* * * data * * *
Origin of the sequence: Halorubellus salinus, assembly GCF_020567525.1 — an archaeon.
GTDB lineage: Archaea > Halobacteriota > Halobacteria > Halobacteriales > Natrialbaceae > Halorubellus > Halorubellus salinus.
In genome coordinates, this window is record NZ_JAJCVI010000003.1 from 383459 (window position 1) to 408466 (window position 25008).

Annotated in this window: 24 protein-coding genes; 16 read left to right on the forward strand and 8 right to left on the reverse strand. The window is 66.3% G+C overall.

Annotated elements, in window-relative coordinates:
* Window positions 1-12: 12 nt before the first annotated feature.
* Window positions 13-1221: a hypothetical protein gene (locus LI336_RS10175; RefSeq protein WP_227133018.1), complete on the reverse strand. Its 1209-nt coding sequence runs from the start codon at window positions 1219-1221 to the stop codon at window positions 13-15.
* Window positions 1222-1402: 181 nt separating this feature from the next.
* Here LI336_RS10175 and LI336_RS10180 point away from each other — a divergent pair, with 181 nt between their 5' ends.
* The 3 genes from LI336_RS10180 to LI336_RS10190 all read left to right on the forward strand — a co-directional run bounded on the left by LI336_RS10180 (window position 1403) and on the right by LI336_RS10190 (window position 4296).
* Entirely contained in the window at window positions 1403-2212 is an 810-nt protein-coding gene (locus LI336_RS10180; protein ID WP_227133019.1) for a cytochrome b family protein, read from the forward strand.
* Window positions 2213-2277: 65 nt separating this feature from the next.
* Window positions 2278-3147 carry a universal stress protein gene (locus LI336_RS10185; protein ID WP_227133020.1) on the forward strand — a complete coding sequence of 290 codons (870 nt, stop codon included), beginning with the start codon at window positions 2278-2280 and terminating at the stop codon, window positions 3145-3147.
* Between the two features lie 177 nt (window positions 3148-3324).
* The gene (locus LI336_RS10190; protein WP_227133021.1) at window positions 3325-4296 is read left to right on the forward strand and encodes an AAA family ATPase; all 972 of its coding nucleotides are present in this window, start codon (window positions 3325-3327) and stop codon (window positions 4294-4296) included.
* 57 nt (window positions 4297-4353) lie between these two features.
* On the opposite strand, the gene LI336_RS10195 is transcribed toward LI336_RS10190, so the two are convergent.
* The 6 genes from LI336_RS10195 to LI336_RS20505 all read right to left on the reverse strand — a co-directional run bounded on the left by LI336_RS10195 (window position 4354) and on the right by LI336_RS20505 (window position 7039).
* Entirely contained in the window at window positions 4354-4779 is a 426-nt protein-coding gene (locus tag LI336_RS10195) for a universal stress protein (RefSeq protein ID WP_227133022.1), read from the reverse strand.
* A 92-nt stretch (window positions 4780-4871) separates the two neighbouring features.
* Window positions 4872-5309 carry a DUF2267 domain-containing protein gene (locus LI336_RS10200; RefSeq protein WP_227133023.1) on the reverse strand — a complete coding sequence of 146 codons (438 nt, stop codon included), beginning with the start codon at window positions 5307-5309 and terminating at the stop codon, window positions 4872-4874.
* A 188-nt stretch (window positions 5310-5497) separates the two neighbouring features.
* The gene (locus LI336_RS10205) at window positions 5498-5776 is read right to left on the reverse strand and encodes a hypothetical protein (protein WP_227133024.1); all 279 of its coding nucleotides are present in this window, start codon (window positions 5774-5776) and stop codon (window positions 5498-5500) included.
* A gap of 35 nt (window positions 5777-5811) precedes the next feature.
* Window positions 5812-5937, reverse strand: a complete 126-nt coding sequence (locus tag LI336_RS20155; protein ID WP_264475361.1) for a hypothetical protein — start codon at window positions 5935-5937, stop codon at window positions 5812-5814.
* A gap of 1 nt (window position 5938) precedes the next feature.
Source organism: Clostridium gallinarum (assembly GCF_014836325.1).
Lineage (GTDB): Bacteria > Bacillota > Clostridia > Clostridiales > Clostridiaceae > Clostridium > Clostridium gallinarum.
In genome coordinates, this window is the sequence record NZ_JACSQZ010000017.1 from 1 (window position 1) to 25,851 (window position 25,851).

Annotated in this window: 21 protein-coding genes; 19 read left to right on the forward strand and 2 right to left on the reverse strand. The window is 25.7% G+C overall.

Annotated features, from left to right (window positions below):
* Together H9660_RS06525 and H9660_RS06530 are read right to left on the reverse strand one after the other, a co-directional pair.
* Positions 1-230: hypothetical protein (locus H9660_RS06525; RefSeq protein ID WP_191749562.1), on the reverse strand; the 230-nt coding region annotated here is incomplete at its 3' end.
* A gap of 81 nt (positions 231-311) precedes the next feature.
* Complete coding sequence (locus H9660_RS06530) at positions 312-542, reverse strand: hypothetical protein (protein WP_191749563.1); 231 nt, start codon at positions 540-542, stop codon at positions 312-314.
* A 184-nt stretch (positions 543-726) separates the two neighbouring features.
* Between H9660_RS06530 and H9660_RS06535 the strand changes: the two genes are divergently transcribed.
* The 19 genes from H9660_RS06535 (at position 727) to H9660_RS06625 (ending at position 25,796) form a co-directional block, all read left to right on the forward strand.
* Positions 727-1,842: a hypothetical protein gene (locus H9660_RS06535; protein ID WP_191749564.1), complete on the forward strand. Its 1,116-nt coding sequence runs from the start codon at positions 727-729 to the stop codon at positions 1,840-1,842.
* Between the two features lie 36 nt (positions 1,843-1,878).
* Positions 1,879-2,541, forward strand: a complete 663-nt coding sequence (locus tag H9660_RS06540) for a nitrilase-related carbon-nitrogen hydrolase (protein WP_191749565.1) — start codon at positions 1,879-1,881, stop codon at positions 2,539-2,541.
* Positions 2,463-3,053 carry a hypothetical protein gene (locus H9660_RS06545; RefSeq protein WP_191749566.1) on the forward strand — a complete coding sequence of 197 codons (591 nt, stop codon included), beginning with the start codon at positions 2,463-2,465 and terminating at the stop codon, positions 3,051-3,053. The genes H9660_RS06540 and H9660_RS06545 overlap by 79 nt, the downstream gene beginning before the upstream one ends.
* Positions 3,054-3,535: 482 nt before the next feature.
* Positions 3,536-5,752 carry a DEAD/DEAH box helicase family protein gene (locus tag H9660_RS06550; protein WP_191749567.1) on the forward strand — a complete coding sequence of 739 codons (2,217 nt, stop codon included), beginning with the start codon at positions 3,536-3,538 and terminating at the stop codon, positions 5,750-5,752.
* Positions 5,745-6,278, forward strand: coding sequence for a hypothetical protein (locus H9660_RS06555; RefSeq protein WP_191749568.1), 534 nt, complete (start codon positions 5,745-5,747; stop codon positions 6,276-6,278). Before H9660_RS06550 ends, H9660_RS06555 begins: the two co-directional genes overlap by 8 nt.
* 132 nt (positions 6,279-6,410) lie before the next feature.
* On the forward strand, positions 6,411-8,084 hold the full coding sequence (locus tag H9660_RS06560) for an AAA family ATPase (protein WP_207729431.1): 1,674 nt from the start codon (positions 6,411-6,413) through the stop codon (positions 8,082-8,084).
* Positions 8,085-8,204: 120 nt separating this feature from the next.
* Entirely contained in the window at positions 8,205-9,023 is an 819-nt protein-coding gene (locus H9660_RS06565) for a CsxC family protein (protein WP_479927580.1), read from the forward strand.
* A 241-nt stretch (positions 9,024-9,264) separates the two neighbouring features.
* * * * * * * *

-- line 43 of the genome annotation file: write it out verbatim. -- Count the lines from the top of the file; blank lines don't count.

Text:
* Positions 3,054-3,535: 482 nt before the next feature.